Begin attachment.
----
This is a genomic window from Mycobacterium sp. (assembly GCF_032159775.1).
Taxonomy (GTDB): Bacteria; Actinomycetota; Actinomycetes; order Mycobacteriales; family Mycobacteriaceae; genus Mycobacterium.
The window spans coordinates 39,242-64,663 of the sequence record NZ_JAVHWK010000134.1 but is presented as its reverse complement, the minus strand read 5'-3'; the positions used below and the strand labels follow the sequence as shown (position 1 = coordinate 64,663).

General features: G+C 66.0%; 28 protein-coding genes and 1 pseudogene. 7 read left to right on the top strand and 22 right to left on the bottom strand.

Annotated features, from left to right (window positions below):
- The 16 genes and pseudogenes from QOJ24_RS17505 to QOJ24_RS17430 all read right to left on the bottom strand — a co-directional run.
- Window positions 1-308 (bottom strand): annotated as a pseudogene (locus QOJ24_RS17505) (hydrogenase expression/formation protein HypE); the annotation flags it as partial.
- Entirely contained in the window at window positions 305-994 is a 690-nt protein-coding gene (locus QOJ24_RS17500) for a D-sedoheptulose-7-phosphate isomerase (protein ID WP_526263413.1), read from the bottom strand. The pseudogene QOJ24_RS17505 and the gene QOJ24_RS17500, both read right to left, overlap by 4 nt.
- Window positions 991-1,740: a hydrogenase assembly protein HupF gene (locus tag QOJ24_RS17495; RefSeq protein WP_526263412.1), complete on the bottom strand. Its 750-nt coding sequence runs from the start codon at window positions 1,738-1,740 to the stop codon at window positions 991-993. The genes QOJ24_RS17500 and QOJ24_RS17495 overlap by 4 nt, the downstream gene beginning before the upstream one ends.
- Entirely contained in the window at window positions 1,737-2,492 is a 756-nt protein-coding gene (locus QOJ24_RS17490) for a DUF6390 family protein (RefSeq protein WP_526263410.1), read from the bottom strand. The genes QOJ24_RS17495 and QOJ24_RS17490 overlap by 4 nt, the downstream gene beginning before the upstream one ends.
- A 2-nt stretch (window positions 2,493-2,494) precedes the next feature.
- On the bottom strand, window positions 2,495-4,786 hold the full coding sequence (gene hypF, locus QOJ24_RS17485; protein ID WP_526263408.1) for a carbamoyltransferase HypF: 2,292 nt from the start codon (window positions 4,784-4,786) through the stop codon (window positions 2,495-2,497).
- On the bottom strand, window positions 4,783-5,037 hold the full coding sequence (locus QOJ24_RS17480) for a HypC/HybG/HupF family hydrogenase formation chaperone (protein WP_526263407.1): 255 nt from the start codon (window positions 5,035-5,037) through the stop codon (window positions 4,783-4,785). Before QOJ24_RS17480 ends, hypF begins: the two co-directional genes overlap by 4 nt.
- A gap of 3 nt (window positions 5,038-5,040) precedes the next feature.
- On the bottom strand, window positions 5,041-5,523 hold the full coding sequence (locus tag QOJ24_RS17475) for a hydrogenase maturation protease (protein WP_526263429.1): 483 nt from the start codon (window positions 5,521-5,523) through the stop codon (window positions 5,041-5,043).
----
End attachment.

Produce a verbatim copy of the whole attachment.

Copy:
This is a genomic window from Mycobacterium sp. (assembly GCF_032159775.1).
Taxonomy (GTDB): Bacteria; Actinomycetota; Actinomycetes; order Mycobacteriales; family Mycobacteriaceae; genus Mycobacterium.
The window spans coordinates 39,242-64,663 of the sequence record NZ_JAVHWK010000134.1 but is presented as its reverse complement, the minus strand read 5'-3'; the positions used below and the strand labels follow the sequence as shown (position 1 = coordinate 64,663).

General features: G+C 66.0%; 28 protein-coding genes and 1 pseudogene. 7 read left to right on the top strand and 22 right to left on the bottom strand.

Annotated features, from left to right (window positions below):
- The 16 genes and pseudogenes from QOJ24_RS17505 to QOJ24_RS17430 all read right to left on the bottom strand — a co-directional run.
- Window positions 1-308 (bottom strand): annotated as a pseudogene (locus QOJ24_RS17505) (hydrogenase expression/formation protein HypE); the annotation flags it as partial.
- Entirely contained in the window at window positions 305-994 is a 690-nt protein-coding gene (locus QOJ24_RS17500) for a D-sedoheptulose-7-phosphate isomerase (protein ID WP_526263413.1), read from the bottom strand. The pseudogene QOJ24_RS17505 and the gene QOJ24_RS17500, both read right to left, overlap by 4 nt.
- Window positions 991-1,740: a hydrogenase assembly protein HupF gene (locus tag QOJ24_RS17495; RefSeq protein WP_526263412.1), complete on the bottom strand. Its 750-nt coding sequence runs from the start codon at window positions 1,738-1,740 to the stop codon at window positions 991-993. The genes QOJ24_RS17500 and QOJ24_RS17495 overlap by 4 nt, the downstream gene beginning before the upstream one ends.
- Entirely contained in the window at window positions 1,737-2,492 is a 756-nt protein-coding gene (locus QOJ24_RS17490) for a DUF6390 family protein (RefSeq protein WP_526263410.1), read from the bottom strand. The genes QOJ24_RS17495 and QOJ24_RS17490 overlap by 4 nt, the downstream gene beginning before the upstream one ends.
- A 2-nt stretch (window positions 2,493-2,494) precedes the next feature.
- On the bottom strand, window positions 2,495-4,786 hold the full coding sequence (gene hypF, locus QOJ24_RS17485; protein ID WP_526263408.1) for a carbamoyltransferase HypF: 2,292 nt from the start codon (window positions 4,784-4,786) through the stop codon (window positions 2,495-2,497).
- On the bottom strand, window positions 4,783-5,037 hold the full coding sequence (locus QOJ24_RS17480) for a HypC/HybG/HupF family hydrogenase formation chaperone (protein WP_526263407.1): 255 nt from the start codon (window positions 5,035-5,037) through the stop codon (window positions 4,783-4,785). Before QOJ24_RS17480 ends, hypF begins: the two co-directional genes overlap by 4 nt.
- A gap of 3 nt (window positions 5,038-5,040) precedes the next feature.
- On the bottom strand, window positions 5,041-5,523 hold the full coding sequence (locus tag QOJ24_RS17475) for a hydrogenase maturation protease (protein WP_526263429.1): 483 nt from the start codon (window positions 5,521-5,523) through the stop codon (window positions 5,041-5,043).